Posted by: Jason | April 17, 2011

Skimming and Scanning Part 2

Last week, we talked about scanning and skimming.  These are two very useful tools for finding information quickly when you’re reading.  I thought we could talk about some more strategies for both this week.

Let’s start with skimming.  When you skim something, you aren’t trying to get any of the details.  You just want to get a general overview of whatever you are reading.  Quite often when we read the newspaper, we do this.  We read the headline, maybe the first paragraph and then move on to the next story.   Usually we do this because we’re not sure if we really want to read the news story or not.  We’re trying to find out if we’re interested in what the story has to say.  So, we skim.

How we skim something will depend a lot on what kind of thing we’re reading.  A newspaper story, for example, puts all the important information in the headline and the first paragraph.  So, if we’re skimming a newspaper article then it makes the most sense to start with the headline and the first paragraph.  On the other hand, if we’re reading an essay about some topic, then the order that information is presented differently.  In an essay, the first and last paragraphs are the most important.  The first paragraph should introduce the topic and give an outline of the rest of the essay, while the last paragraph will summarize all the information in the article including the conclusions.  So, if we’re skimming an essay, it might be best to start at the end since all the main points should be nicely stated in the last paragraph.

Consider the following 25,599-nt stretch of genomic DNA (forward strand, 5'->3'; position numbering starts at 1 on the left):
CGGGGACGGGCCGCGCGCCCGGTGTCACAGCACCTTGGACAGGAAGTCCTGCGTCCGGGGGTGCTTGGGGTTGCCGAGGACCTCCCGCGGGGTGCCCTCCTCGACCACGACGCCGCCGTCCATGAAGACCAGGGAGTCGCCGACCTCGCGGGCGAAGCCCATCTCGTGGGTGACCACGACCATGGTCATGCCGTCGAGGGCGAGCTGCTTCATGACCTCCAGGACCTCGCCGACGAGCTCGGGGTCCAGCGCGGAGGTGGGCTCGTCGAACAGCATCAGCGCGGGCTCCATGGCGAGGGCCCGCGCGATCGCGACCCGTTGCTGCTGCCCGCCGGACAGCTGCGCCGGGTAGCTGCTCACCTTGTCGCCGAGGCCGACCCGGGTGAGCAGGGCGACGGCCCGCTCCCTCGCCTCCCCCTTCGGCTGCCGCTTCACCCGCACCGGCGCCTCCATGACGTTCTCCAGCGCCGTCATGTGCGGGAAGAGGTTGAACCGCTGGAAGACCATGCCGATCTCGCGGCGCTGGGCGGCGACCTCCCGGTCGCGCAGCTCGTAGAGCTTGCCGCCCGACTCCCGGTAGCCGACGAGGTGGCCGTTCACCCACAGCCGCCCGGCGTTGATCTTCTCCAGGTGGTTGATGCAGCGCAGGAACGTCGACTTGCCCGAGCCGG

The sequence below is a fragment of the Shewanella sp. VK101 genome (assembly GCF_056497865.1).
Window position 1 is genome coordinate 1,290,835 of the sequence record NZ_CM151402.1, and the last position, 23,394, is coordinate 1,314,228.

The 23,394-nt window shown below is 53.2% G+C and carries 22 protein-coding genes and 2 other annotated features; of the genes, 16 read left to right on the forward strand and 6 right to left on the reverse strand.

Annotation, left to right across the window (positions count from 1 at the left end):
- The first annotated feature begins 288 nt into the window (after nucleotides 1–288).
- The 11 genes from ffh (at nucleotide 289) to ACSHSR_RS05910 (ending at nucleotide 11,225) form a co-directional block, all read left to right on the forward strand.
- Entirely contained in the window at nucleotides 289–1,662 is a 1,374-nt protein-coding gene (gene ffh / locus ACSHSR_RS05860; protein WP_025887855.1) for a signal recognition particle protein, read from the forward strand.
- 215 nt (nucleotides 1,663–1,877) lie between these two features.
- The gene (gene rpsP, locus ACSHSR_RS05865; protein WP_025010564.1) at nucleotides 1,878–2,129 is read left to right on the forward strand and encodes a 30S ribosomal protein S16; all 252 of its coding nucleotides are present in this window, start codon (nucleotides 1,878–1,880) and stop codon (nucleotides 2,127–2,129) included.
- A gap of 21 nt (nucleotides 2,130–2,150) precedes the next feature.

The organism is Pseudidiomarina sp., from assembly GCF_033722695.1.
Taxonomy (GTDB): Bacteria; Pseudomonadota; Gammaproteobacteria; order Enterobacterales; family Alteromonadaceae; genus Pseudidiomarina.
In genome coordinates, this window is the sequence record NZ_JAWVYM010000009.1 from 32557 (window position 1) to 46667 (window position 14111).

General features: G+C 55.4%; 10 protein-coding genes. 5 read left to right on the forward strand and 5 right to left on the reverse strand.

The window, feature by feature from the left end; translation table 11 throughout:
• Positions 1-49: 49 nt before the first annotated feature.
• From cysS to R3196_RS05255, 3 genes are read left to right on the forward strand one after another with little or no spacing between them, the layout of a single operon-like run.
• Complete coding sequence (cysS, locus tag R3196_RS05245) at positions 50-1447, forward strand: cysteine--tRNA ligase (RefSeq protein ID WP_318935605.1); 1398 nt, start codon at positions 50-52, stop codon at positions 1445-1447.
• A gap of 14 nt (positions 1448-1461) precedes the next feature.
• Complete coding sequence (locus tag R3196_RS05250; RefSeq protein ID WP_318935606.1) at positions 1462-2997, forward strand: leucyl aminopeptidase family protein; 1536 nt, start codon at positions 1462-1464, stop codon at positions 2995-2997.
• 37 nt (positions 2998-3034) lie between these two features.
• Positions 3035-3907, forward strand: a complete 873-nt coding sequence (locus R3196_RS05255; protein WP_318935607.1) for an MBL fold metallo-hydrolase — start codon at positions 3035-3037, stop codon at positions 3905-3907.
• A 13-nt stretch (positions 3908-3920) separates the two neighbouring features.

There is no reason, after all, that we have to read something in order.  There is nothing wrong with starting at the end and working backwards.  Depending on what you are reading, this might be the best strategy.

However, for this week, we’ll stick to a newspaper article.  Here is an article from the Asahi Shimbun talking about a possible tax hike to help pay for the damage caused by the tsunami. Skim the article and try to answer the following questions:

1. How much is the tax rise expected to be?
2. How much money would the tax rise bring in?
3. How is the opposition Liberal party reacting to the possible increase?

Go back and reread the article and see if you got your answers right.

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